Despite its frequency, abortion remains a highly sensitive, stigmatized, and difficult-tomeasure behavior. We present estimates of abortion underreporting for three of the most commonly used national fertility surveys in the United States: the National Survey of Family Growth, the National Longitudinal Survey of Youth 1997, and the National Longitudinal Study of Adolescent to Adult Health. Numbers of abortions reported in each survey were compared with external abortion counts obtained from a census of all U.S. abortion providers, with adjustments for comparable respondent ages and periods of each data source. We examined the influence of survey design factors, including survey mode, sampling frame, and length of recall, on abortion underreporting. We used Monte Carlo simulations to estimate potential measurement biases in relationships between abortion and other variables. Underreporting of abortion in the United States compromises the ability to study abortion— and, consequently, almost any pregnancy-related experience—using national fertility surveys.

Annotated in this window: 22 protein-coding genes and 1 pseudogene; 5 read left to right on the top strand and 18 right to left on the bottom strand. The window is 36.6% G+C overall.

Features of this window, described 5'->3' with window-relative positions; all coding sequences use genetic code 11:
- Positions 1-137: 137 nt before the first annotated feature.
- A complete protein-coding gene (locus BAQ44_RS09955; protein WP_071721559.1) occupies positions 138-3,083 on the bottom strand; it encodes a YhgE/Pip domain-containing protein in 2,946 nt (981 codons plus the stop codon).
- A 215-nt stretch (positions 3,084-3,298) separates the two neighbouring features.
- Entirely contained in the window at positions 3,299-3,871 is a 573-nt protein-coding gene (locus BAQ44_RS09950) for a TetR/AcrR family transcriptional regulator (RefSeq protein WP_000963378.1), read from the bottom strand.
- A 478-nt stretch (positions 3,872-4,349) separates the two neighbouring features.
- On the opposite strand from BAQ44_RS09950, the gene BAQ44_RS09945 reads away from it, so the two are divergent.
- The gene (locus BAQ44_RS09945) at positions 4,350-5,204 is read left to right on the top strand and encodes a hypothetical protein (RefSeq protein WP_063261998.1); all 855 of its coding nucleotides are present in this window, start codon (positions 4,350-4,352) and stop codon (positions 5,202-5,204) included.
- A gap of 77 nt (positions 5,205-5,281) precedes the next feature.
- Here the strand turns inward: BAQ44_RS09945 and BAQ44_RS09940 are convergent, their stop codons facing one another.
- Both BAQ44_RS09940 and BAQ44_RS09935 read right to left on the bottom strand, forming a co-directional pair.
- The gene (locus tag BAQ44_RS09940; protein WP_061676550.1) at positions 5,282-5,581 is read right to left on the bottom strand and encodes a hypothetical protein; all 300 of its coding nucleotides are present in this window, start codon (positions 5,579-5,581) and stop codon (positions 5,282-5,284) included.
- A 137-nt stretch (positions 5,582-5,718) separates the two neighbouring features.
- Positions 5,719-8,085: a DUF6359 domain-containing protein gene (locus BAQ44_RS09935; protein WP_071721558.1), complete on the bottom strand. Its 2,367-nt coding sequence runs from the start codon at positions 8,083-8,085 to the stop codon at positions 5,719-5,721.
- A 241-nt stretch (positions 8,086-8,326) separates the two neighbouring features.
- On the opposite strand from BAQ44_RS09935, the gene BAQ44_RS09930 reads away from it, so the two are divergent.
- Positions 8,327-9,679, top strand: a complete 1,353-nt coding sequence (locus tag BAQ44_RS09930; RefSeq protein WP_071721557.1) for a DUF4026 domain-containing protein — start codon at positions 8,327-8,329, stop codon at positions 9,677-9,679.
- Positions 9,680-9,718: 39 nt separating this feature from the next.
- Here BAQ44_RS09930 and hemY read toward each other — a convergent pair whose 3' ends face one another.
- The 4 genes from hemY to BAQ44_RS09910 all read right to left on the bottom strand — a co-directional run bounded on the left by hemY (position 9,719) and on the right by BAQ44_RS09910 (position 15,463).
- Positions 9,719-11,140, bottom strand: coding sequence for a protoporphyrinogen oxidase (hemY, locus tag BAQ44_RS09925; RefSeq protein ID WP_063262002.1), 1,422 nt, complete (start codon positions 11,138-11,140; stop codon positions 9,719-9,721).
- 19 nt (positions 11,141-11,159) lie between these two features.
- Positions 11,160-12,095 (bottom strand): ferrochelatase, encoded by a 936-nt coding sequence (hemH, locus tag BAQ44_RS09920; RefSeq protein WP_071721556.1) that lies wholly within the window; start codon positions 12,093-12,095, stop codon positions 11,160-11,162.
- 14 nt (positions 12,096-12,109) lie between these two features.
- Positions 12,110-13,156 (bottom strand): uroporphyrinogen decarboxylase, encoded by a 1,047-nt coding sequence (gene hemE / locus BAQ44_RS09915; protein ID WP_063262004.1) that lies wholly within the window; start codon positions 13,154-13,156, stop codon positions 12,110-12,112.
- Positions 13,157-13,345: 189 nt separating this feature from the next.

Abstract / Summary